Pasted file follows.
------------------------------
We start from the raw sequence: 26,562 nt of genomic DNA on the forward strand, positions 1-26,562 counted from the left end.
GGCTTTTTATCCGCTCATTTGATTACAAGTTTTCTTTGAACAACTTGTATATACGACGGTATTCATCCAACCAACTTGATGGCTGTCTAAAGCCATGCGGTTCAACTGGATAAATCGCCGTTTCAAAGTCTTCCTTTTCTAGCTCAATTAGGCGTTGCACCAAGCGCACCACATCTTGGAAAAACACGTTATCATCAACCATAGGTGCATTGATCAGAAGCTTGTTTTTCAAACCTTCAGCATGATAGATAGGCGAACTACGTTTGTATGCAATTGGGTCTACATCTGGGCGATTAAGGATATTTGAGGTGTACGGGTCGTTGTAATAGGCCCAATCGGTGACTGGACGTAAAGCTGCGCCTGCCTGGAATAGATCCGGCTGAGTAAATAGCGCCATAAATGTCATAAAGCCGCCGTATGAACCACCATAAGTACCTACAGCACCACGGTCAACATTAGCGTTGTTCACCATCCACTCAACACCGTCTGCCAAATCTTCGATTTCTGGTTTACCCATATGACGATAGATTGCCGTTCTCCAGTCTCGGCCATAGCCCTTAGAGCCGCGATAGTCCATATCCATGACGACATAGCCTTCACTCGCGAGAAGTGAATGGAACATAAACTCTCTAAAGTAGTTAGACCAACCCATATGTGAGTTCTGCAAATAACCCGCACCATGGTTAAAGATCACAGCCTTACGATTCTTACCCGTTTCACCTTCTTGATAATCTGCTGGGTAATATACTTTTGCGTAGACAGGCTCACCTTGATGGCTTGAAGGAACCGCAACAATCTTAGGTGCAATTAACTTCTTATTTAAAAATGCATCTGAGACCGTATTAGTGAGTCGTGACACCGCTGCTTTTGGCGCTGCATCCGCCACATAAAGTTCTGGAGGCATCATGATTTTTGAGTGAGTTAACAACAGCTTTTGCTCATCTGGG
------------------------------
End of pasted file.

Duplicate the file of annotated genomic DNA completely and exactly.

We start from the raw sequence: 26,562 nt of genomic DNA on the forward strand, positions 1-26,562 counted from the left end.
GGCTTTTTATCCGCTCATTTGATTACAAGTTTTCTTTGAACAACTTGTATATACGACGGTATTCATCCAACCAACTTGATGGCTGTCTAAAGCCATGCGGTTCAACTGGATAAATCGCCGTTTCAAAGTCTTCCTTTTCTAGCTCAATTAGGCGTTGCACCAAGCGCACCACATCTTGGAAAAACACGTTATCATCAACCATAGGTGCATTGATCAGAAGCTTGTTTTTCAAACCTTCAGCATGATAGATAGGCGAACTACGTTTGTATGCAATTGGGTCTACATCTGGGCGATTAAGGATATTTGAGGTGTACGGGTCGTTGTAATAGGCCCAATCGGTGACTGGACGTAAAGCTGCGCCTGCCTGGAATAGATCCGGCTGAGTAAATAGCGCCATAAATGTCATAAAGCCGCCGTATGAACCACCATAAGTACCTACAGCACCACGGTCAACATTAGCGTTGTTCACCATCCACTCAACACCGTCTGCCAAATCTTCGATTTCTGGTTTACCCATATGACGATAGATTGCCGTTCTCCAGTCTCGGCCATAGCCCTTAGAGCCGCGATAGTCCATATCCATGACGACATAGCCTTCACTCGCGAGAAGTGAATGGAACATAAACTCTCTAAAGTAGTTAGACCAACCCATATGTGAGTTCTGCAAATAACCCGCACCATGGTTAAAGATCACAGCCTTACGATTCTTACCCGTTTCACCTTCTTGATAATCTGCTGGGTAATATACTTTTGCGTAGACAGGCTCACCTTGATGGCTTGAAGGAACCGCAACAATCTTAGGTGCAATTAACTTCTTATTTAAAAATGCATCTGAGACCGTATTAGTGAGTCGTGACACCGCTGCTTTTGGCGCTGCATCCGCCACATAAAGTTCTGGAGGCATCATGATTTTTGAGTGAGTTAACAACAGCTTTTGCTCATCTGGG